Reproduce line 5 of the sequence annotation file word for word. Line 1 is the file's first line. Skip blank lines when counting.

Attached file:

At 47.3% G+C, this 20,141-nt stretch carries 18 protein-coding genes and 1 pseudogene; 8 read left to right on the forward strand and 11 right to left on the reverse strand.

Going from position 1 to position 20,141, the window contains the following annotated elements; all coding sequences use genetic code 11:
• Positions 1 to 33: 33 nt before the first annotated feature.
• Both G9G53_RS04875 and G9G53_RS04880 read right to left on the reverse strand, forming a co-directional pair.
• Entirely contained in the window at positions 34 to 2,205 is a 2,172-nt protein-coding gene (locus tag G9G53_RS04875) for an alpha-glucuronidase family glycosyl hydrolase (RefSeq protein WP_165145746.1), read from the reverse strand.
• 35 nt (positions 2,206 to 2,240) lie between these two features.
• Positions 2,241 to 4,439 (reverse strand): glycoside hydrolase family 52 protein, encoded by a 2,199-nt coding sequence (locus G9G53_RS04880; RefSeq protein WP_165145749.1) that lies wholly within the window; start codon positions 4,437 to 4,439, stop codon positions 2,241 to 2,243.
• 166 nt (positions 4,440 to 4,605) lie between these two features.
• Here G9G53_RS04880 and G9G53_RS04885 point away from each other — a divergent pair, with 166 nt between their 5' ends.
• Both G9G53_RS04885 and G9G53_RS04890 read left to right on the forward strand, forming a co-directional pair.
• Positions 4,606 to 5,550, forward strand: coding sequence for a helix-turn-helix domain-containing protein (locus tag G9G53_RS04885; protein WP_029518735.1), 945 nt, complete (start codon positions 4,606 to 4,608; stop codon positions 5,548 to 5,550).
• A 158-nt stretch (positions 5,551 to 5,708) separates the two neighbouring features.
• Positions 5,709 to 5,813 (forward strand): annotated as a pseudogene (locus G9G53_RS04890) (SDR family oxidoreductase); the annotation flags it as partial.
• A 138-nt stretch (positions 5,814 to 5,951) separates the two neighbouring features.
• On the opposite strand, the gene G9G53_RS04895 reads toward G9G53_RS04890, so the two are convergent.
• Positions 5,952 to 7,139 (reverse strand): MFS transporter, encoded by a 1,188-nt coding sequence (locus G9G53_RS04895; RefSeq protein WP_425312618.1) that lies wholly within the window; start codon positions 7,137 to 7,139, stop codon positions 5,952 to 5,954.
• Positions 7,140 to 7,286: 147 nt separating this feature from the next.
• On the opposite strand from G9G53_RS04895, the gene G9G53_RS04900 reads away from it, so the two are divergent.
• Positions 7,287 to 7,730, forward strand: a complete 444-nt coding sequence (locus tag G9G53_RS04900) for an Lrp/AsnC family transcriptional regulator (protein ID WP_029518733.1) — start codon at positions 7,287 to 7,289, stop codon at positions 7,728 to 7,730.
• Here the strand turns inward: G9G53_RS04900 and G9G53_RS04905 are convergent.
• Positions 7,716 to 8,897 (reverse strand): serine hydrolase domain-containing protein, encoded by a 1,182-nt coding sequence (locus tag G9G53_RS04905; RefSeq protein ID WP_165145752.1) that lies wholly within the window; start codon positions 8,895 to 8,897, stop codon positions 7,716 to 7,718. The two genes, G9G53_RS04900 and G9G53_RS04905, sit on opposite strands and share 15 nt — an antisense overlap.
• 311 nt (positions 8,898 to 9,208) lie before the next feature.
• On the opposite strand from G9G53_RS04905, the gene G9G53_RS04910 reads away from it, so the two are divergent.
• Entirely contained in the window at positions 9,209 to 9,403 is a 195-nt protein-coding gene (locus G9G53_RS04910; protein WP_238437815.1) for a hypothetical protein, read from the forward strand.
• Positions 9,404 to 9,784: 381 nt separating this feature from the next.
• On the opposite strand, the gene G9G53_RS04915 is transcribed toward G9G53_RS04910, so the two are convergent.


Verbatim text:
• Entirely contained in the window at positions 34 to 2,205 is a 2,172-nt protein-coding gene (locus tag G9G53_RS04875) for an alpha-glucuronidase family glycosyl hydrolase (RefSeq protein WP_165145746.1), read from the reverse strand.